A Basic Guide to Mediation

Has anyone harassed you at work or anywhere? Are you thinking of filing a case but were afraid or misinformed to do it? Or you think you do not have the time nor the resources to fight in what you believe may be a long-drawn legal battle that promises no certain outcomes?

This is something you should remember: if you and your co-workers (or other people) suffered harassment from a single individual, there is another route to go other than filing a case in court, and that is asking assistance from class action mediation firm.

Here are the important things you should know about mediation.

What is mediation?

It is a process where conflicts undergo settlements between two parties with the assistance of a mediator. The mediator helps you reach a solution agreeable to both sides to end the argument without going to court.

What are the cases eligible for mediation?

non-violent criminal case like verbal harassment is qualified for arbitration.  Other cases like misunderstandings or disputes with neighbors, family members, landlords or tenants, partners in business, divorce-related conflicts and child custody.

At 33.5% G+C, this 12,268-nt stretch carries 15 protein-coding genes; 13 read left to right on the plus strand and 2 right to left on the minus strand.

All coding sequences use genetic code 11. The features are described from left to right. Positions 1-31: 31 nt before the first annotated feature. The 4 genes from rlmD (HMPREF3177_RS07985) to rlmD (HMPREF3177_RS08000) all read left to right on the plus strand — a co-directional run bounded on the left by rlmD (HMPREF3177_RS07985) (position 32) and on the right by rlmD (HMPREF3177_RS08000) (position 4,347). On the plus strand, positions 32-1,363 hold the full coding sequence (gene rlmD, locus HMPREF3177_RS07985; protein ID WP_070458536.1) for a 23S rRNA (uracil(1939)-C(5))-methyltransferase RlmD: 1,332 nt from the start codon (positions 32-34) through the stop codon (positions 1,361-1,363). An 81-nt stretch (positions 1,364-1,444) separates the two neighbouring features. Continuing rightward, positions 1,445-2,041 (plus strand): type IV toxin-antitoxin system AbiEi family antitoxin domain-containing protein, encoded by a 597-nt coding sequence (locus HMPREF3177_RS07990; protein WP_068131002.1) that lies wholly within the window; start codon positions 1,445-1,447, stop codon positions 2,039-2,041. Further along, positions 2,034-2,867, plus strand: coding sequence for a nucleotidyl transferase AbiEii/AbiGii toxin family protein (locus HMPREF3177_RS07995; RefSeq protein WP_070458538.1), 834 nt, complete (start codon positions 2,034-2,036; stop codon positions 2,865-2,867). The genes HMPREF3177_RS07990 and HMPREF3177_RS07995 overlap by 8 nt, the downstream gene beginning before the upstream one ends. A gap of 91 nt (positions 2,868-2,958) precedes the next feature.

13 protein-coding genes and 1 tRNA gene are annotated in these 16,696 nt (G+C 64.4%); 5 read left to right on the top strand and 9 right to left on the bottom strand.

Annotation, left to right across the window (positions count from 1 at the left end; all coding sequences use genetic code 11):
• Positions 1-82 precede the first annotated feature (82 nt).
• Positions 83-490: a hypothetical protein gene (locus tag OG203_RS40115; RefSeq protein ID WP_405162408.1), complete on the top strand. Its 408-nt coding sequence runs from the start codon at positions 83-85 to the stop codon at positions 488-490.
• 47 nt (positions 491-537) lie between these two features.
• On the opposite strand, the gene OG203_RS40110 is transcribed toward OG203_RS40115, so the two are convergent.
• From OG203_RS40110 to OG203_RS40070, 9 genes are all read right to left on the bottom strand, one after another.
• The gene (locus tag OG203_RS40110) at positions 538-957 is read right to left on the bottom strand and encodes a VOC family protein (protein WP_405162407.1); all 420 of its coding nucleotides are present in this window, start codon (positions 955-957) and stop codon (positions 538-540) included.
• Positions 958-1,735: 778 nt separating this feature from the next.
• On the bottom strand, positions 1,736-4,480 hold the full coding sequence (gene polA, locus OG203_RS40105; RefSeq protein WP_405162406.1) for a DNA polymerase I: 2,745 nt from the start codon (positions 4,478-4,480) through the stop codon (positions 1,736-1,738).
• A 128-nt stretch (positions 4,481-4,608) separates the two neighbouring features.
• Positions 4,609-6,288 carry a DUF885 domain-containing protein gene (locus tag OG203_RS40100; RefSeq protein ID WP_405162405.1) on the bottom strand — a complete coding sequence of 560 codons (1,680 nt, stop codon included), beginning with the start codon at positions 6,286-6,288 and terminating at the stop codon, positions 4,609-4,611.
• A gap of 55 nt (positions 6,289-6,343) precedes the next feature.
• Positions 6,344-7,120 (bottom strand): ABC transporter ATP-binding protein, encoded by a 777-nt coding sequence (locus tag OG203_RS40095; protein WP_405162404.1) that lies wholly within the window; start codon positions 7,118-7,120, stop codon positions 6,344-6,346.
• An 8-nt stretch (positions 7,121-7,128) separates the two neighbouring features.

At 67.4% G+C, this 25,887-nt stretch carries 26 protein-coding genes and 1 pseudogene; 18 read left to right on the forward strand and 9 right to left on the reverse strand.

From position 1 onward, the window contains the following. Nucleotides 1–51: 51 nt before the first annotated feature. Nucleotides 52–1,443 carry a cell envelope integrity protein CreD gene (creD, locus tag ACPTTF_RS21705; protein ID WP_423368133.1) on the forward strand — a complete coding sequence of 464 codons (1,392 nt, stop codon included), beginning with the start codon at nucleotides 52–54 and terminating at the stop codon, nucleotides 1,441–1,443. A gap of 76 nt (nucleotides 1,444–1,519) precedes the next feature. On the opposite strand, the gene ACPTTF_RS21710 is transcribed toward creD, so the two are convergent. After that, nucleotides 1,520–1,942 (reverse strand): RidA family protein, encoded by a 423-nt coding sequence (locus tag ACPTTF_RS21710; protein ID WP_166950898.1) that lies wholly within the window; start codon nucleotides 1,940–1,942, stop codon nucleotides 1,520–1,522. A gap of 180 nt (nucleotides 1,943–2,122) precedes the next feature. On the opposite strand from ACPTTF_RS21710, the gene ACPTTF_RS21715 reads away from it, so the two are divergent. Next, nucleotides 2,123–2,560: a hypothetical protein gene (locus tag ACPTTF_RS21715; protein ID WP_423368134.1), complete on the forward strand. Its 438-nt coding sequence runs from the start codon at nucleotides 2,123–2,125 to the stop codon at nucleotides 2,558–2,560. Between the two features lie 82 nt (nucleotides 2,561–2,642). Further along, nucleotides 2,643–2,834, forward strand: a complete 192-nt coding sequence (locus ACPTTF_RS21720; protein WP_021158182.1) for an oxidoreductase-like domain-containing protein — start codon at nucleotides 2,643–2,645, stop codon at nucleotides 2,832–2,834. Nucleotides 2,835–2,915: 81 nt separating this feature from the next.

Why is mediation better?

For one thing, you have an assurance that all conversation during the negotiation will be highly confidential. Whatever you say cannot be evidence against you in any future lawsuit. So, just say what you have to say straightforward and make sure to be consistent.

There will be instances where the mediator will talk to both parties individually in private. This will help the mediator to understand both positions. It is also faster and less expensive compared to going to court. The process can just take few sessions of few hours to arrive at a resolution depending on the situation.

You talk directly to each other and decide together. What is better than openly saying your piece and voice out what you wanted to happen in the end? No sugarcoating needed, just straight to the point.

Finally, as soon as you both agree with the resolution, you sign a written agreement that will, hopefully, put an end to the case.